The reason why such an event is important, in case it is not obvious, is that it changes people perceptions about cyclists from being those pesky people who dare ride on the roads to being an economic opportunity. This starts getting us closer to our goal of getting cycling integrated into our transportation, tourism, economy, and culture.
And it is starting to have an effect, even before the event has happened. Just today Visit Northumberland in eastern Ontario has released a new outdoor adventure map with five suggested on-road bike routes. Northumberland's tourism group has already started working with local businesses to promote cycling tourism, and they will be bringing their new maps with them to the forum on Friday. Local businesses are genuinely interested, and want to make cycling specific improvements to attract us cyclists.
We need more of this. When it becomes a priority for Tourism departments, it also becomes a priority for economic development, and it ultimately becomes a civic priority. When local governments and businesses see an opportunity that they want to capitalize they will make investments in order to gain returns. And in this case, it’s cycling that benefits. When it is easy for tourists to cycle, it is easier for locals to cycle too.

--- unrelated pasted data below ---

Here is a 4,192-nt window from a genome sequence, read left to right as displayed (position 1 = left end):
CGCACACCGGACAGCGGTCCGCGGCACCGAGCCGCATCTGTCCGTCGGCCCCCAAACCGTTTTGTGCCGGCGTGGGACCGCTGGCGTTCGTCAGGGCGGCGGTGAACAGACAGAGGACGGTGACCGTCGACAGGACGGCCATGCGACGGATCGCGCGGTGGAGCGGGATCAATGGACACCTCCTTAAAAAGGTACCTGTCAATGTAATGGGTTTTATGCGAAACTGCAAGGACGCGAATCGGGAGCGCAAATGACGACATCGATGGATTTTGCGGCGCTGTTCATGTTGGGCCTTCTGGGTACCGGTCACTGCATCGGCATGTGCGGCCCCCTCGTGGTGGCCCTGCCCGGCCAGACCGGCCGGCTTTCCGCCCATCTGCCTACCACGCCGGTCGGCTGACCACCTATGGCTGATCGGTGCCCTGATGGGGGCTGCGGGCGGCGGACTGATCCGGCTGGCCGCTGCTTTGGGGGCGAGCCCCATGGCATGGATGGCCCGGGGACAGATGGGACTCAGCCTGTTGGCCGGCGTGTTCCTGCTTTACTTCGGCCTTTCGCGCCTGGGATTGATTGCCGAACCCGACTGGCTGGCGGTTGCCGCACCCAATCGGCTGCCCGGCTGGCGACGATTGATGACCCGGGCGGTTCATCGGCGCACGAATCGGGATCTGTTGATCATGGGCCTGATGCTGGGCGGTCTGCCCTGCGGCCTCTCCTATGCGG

Every area of Ontario has reasons for people to want to visit. Almost all have natural beauty, many places have man made attractions, some areas have attractions of historical or political significance, and often times an area has more than one type of attraction for visitors, or attractions for different people.
Like most people I prefer visiting my favourite haunts. It may be that I own property, or have family that I visit, or that there something about an area that I find appealing. But sometimes I may want to find a new area to explore. For a new area to attract me it has to offer something appealing, or perhaps something that is at least familiar. For cyclists that would be safe and comfortable bike routes with interesting and varied destinations along the way, along with the usual human needs of eating & sleeping (and washrooms).
I congratulate Northumberland on taking the initiative and start making cycling tourism a priority, and for trying to do more to make their area attractive to cyclists. It's a gorgeous slice of Ontario, and I wish them the best of luck. They are likely to my family and I will be using those nifty new maps one weekend this summer. Perhaps you be will using one of these new maps, too.